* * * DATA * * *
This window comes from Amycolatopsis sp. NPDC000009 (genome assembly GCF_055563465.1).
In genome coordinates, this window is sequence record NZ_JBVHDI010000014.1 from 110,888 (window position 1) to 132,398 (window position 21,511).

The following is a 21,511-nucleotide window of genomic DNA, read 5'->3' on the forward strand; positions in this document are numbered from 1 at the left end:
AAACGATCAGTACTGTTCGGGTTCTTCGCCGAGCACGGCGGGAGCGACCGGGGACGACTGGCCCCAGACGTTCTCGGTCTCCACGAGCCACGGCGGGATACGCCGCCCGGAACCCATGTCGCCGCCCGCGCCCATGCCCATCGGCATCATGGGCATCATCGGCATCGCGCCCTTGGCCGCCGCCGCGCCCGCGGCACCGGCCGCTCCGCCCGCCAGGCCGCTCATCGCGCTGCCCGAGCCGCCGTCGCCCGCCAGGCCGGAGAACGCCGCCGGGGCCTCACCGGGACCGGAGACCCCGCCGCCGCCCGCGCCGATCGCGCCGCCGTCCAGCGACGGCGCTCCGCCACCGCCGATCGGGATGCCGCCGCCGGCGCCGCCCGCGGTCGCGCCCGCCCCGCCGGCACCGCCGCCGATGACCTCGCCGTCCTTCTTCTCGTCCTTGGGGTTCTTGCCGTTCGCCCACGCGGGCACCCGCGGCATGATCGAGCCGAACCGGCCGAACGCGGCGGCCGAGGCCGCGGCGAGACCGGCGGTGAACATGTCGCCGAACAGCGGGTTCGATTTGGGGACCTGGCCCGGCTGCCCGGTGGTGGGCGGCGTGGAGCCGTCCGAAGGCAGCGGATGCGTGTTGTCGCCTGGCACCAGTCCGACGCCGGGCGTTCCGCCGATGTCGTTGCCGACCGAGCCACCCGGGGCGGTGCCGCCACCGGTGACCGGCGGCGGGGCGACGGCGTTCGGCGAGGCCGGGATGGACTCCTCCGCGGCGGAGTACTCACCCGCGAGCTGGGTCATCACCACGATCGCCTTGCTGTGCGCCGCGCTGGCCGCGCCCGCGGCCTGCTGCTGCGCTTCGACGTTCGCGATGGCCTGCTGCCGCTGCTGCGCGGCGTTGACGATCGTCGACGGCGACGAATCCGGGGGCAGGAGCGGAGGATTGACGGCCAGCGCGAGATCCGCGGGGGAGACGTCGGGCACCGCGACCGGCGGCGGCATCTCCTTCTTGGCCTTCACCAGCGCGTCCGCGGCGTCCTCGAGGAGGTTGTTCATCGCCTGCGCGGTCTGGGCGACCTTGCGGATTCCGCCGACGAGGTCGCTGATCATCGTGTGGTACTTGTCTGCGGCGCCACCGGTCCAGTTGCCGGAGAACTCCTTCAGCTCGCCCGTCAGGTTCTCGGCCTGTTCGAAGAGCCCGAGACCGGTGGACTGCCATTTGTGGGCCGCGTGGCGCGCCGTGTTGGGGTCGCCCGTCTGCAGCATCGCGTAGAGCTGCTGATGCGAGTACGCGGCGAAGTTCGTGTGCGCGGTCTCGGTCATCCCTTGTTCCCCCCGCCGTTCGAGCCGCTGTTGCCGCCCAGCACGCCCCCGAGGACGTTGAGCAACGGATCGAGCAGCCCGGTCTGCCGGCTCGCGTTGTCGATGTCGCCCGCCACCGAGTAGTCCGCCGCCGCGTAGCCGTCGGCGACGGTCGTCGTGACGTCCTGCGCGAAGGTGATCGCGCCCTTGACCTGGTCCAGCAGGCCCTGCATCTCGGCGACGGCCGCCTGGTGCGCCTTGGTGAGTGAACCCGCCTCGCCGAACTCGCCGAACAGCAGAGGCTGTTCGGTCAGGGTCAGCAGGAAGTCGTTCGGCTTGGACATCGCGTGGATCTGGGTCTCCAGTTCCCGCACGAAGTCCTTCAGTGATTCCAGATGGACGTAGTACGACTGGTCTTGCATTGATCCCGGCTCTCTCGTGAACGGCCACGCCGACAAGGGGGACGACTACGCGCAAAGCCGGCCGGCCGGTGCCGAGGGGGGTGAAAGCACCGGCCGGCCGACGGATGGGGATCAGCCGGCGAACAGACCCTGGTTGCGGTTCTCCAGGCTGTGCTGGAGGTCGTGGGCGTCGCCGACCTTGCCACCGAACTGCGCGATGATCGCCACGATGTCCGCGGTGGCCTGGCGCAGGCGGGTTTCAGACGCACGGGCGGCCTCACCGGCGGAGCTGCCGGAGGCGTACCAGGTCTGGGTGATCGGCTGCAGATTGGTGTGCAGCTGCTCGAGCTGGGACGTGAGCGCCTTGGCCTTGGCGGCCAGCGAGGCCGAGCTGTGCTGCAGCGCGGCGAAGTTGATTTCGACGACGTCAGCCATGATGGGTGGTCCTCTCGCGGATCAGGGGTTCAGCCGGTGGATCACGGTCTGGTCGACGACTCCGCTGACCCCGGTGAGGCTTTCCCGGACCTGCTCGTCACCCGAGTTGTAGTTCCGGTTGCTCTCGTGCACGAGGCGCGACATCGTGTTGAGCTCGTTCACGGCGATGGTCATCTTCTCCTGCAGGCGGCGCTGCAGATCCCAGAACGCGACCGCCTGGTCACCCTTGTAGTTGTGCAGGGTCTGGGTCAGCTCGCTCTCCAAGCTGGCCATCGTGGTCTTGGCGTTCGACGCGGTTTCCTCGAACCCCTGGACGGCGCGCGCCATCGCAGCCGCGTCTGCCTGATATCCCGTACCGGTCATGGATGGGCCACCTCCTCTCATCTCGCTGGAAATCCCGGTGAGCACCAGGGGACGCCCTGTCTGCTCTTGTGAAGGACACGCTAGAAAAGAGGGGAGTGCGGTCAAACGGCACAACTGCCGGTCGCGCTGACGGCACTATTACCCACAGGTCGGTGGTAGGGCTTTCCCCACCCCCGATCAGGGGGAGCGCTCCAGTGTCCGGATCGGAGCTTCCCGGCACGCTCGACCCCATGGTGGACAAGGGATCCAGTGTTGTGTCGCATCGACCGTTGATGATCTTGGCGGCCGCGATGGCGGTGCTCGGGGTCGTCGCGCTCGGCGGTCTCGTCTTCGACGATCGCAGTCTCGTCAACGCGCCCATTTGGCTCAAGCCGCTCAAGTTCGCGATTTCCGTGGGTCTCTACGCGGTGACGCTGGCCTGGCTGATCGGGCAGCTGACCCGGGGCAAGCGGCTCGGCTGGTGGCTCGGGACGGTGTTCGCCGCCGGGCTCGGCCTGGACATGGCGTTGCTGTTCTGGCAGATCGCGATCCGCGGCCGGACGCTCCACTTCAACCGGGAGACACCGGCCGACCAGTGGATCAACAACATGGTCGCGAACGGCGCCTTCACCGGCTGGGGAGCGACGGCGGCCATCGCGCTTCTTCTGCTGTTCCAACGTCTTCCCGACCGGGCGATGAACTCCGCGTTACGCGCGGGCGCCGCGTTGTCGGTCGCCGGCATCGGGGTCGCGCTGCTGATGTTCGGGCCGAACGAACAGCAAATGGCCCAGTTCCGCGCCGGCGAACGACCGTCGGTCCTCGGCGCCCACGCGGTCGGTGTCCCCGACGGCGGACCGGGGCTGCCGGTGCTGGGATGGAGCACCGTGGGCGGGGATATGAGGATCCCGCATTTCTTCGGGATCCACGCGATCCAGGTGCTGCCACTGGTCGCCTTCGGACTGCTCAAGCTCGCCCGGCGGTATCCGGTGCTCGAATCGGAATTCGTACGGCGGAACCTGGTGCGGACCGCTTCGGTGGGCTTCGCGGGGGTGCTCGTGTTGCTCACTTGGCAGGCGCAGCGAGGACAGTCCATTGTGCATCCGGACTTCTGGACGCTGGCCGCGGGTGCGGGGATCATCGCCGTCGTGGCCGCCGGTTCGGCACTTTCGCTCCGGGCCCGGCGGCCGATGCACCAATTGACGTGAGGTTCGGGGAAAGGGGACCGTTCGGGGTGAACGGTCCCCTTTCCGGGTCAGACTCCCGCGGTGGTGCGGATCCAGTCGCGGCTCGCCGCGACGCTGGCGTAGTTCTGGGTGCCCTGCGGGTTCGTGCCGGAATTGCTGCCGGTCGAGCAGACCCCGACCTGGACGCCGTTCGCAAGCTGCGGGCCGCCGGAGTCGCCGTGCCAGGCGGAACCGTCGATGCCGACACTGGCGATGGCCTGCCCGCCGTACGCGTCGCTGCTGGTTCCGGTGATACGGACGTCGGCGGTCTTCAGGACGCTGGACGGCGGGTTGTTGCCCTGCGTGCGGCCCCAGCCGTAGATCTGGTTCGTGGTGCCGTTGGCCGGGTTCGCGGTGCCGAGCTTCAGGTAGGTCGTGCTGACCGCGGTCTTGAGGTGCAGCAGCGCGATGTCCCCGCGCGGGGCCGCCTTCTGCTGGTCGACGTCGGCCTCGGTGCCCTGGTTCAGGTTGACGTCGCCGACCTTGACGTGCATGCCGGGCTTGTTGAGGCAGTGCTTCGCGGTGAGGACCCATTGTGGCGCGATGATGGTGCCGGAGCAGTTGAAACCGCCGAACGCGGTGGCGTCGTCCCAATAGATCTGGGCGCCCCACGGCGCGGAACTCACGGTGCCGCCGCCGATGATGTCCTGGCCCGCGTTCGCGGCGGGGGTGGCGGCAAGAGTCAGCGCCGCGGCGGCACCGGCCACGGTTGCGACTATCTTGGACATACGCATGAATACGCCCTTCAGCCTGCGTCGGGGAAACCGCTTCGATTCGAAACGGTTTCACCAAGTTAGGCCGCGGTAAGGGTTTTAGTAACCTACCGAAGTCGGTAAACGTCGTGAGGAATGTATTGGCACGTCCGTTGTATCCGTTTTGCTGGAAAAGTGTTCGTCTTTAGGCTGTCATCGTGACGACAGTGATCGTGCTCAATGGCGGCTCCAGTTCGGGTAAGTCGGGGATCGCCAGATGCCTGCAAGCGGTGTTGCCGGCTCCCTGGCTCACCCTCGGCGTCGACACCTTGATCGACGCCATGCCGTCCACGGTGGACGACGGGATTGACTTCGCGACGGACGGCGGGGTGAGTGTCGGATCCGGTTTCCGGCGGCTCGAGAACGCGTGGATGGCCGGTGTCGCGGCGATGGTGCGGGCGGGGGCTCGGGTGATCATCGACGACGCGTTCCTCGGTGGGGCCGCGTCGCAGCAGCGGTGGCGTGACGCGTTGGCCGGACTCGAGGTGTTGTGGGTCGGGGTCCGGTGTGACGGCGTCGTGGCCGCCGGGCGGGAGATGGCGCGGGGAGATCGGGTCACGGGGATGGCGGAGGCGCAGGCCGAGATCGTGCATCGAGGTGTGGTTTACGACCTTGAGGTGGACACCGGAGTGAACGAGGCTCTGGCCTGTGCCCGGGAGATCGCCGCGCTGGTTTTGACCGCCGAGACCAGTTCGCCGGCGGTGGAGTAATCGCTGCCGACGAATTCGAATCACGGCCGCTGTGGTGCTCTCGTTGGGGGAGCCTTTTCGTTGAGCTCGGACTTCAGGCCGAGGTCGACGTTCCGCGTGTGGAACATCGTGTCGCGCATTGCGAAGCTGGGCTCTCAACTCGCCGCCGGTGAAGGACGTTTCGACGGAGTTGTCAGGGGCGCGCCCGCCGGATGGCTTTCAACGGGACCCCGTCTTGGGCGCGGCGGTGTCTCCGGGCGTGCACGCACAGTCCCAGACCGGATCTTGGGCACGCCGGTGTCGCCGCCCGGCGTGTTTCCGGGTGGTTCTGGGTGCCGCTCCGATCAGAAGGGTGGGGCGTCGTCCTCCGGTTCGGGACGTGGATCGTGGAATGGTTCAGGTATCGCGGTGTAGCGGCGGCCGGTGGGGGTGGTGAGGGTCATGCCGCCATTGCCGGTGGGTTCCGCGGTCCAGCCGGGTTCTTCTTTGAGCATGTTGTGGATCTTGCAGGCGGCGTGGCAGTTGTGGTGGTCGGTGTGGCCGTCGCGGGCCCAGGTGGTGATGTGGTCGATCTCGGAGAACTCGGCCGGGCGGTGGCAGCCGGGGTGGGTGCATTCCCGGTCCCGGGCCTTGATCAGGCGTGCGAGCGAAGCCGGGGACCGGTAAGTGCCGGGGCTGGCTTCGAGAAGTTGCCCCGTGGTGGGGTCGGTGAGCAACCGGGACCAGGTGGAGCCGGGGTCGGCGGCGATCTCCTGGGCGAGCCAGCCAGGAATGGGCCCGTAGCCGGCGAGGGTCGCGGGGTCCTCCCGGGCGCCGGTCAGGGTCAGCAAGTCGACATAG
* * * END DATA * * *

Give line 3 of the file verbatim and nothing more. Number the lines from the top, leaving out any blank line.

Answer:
The following is a 21,511-nucleotide window of genomic DNA, read 5'->3' on the forward strand; positions in this document are numbered from 1 at the left end: